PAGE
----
A new adventure takes us to a local spot we never would’ve found ourselves. 

When you’re travelling in an unfamiliar area and your belly starts growling for food, where do you go to satiate the beast?

Our reporters have taken to asking local taxi drivers for assistance, hopping in their vehicles and requesting they be taken to the best eateries in town. It’s worked a treat every time, so when hunger pangs hit our reporter Masanuki Sunakoma while he was in Naha, the capital of the Okinawan island chain down south, he immediately held up his hand on the side of the street and hailed a taxi.

The cool air-conditioning inside the vehicle was a welcome relief for Masanuki, who’d been roasting in the sun outside, and when he asked the cab driver to take him to the best Okinawan restaurant in town, the driver’s response was a welcome relief as well, because he said he knew exactly where to go.

Realising Masanuki was an out-of-towner, the cheerful driver began pointing out sites of interest as they made their way to the mystery destination. “There’s an Okinawa soba joint over there, Okinawa zenzai over there, and over there is my alma mater.” The driver obviously had experience helping out-of-towners before, and just as Masanuki began to feel like he was on a taxi tour, with his own private tour guide, they arrived at their destination.

▼ The driver’s recommended spot was an eatery called “Mikasa“.

Mikasa Kume, as it’s known, is a 5-6 minute walk from Asahibashi Station on the Yui Rail monorail. It’s open 24 hours a day, and the driver gave it a glowing recommendation, saying, “All Okinawan people like it!” Though it looked like a relic from the Showa era (1926-1989), Masanuki knows better than to judge a restaurant by its appearance in Japan, so he stepped inside, and was met by a no-frills, casual eatery-style interior.

The day’s menu, set out on the wall, featured a wide variety of Japanese dishes, like tonkatsu (fried pork), katsudon (fried pork bowl), sukiyaki, and curry rice. There were also local Okinawan options like Goya Chanpuru and Fu Chanpuru — stir-fried dishes containing pork and vegetables, “fu” (“wheat gluten”) in the latter — and Pork Tamagoyaki (pork omelette).

The taxi driver recommended the Chanpon (650 yen [US$4.76]), so that’s what Masanuki ordered, despite it being a local specialty of Nagasaki inspired by Chinese cuisine. Using the ticket machine by the counter to pay for his meal, he handed his ticket over to staff and as he made his way to a table, he noticed there didn’t seem to be any tourists here — only locals, who looked to be so relaxed it was as if this was their second home.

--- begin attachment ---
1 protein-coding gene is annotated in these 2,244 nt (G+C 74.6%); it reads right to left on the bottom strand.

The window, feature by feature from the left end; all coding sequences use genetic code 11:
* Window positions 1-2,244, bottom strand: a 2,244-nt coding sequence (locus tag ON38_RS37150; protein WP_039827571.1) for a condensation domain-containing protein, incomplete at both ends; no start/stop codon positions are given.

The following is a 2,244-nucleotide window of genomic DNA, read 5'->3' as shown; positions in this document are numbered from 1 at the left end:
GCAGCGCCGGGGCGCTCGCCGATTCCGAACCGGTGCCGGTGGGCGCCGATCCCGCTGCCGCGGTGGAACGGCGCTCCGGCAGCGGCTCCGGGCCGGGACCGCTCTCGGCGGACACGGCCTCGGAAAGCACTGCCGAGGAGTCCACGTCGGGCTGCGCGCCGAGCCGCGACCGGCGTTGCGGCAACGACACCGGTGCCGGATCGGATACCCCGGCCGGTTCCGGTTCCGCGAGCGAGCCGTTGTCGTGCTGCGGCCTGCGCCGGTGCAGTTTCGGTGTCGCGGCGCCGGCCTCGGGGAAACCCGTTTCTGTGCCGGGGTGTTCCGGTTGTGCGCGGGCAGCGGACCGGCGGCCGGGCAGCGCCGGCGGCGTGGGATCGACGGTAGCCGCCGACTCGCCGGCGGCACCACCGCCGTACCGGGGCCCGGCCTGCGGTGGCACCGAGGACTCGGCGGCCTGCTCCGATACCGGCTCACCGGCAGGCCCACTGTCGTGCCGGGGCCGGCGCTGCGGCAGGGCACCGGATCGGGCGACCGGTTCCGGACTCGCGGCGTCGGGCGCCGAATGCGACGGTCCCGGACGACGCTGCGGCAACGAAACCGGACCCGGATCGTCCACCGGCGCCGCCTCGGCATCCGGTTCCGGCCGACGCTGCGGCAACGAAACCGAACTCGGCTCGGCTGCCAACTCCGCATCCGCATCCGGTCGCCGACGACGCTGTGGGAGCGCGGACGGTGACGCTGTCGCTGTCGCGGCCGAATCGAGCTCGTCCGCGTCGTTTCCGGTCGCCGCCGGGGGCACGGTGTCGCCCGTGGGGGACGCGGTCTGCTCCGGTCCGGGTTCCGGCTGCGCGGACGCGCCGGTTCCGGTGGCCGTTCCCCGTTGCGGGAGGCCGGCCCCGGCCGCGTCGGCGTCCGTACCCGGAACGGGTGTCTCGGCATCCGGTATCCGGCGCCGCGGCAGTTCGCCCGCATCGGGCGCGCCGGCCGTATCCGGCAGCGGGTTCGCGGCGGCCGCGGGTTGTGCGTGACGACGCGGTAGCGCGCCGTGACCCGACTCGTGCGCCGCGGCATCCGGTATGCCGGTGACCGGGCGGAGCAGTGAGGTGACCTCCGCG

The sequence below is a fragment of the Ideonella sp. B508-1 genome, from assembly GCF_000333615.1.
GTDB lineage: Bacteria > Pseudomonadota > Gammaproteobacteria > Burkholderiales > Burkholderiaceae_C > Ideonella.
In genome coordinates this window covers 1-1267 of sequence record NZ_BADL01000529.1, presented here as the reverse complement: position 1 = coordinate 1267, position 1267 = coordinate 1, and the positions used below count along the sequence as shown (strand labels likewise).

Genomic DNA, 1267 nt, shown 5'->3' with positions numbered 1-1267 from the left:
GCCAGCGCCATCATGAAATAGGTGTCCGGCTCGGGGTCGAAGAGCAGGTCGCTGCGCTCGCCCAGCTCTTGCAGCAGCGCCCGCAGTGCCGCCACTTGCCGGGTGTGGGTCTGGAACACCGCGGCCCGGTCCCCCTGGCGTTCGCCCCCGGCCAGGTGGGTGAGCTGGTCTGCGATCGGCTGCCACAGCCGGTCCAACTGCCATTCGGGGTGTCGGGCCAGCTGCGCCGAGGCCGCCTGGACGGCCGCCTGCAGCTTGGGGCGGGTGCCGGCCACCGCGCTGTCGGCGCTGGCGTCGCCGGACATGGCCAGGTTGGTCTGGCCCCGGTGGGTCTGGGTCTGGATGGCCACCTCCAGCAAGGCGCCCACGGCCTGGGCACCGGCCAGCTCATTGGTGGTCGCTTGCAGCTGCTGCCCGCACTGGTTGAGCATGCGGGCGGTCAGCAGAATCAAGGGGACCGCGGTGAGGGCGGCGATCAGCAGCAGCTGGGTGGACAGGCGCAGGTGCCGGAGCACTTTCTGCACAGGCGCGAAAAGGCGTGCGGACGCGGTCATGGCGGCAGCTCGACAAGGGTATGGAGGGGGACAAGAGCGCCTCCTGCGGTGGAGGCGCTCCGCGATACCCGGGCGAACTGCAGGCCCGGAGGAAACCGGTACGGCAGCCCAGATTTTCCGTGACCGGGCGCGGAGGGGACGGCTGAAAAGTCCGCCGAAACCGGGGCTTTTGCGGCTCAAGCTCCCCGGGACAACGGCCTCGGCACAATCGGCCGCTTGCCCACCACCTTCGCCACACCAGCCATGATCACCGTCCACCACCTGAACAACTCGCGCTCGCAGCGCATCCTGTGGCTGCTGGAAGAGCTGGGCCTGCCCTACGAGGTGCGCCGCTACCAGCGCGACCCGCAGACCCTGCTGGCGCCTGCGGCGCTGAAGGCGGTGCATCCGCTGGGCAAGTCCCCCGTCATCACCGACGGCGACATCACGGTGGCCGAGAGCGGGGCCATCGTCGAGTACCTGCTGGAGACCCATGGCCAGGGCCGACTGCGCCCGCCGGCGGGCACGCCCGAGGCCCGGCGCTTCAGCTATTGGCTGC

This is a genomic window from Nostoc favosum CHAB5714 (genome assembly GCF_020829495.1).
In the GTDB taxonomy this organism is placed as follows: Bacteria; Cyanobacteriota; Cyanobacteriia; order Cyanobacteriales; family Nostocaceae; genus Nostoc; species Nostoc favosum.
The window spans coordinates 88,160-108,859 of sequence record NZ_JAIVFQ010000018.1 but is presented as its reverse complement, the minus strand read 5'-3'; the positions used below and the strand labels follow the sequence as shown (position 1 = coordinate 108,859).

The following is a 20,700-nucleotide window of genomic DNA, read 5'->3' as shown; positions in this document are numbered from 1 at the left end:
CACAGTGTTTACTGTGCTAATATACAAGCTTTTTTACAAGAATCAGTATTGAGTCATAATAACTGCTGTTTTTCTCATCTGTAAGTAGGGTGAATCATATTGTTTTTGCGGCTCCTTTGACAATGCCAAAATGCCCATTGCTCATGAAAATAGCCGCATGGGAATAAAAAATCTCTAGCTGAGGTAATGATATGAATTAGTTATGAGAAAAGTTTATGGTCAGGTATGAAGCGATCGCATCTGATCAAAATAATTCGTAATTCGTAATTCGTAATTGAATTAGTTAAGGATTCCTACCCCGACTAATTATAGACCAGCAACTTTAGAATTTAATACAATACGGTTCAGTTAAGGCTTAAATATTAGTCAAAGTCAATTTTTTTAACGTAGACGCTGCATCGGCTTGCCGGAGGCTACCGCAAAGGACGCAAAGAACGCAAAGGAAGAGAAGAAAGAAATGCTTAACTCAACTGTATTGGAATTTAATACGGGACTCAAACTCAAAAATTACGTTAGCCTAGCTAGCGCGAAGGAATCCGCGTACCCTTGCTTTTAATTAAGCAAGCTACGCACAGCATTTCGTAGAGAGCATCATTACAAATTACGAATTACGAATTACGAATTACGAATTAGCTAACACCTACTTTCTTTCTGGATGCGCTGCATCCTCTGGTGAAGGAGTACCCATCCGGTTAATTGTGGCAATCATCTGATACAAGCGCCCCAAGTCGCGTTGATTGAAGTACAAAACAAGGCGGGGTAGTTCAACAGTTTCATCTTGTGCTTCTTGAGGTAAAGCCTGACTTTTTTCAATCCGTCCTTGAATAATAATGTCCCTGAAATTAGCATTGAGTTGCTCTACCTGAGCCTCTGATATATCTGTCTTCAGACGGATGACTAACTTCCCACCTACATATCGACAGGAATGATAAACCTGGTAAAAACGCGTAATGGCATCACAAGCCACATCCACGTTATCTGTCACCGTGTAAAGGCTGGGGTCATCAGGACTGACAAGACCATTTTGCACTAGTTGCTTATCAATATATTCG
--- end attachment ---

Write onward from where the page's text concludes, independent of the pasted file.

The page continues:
▼ It didn’t take long for Masanuki’s meal to arrive, but when it did, it didn’t look like what he’d been expecting.

Masanuki knows chanpon to be a noodle dish, but there were clearly no noodles here. Still, the waitstaff had cheerfully said, “Your Chanpon, sorry to have kept you waiting!” when they gave it to him, so no mistake had been made here.

Okinawa is known for marching to its own beat in the food world, putting a unique spin on everything from tacos to onigiri, so Masanuki figured this must be another new take on a familiar dish.

After tasting his first spoonful, Masanuki discovered his hunch was right — this was an Okinawan take on chanpon, as the saucy, eggy vegetable topping usually served on noodles was served on a bed of rice!

The serving size was huge, presenting great value for money, and the flavour was fantastic — it was richly seasoned with salt and sweetness for mouthfuls of satisfying flavour. This type of homestyle, local cooking is known as “B-kyuu Gourmet” (“B-Class Gourmet“) in Japan, and it’s usually only enjoyed by locals in the know, and highly sought after by travellers wanting to experience the heart and soul of the place they’re visiting.

If Masanuki was a local, he’d be happy to pop by for a bowl of this every day. It was so good that before he knew it, he’d finished every last morsel in his bowl, which is a massive compliment to the chef.

For 650 yen, this was a tasty and filling meal designed to appeal to all sorts of palates, and it definitely got a big thumbs-up from Masanuki, who loved the local recommendation.

It just goes to show that when you’re in unfamiliar territory, it never hurts to flag down a taxi and ask the driver to take you to their favourite eatery. It’ll be the beginning of a journey you’ll never forget, especially in Japan, where the drivers are so kind they’ll even stop the meter to ensure they don’t let you down!

Restaurant information
Mikasa Kume Store / 三笠 久米店
Address: Okinawa-ken, Naha-shi, Kume 1-15-3
Open 24 hours

Photos ©SoraNews24
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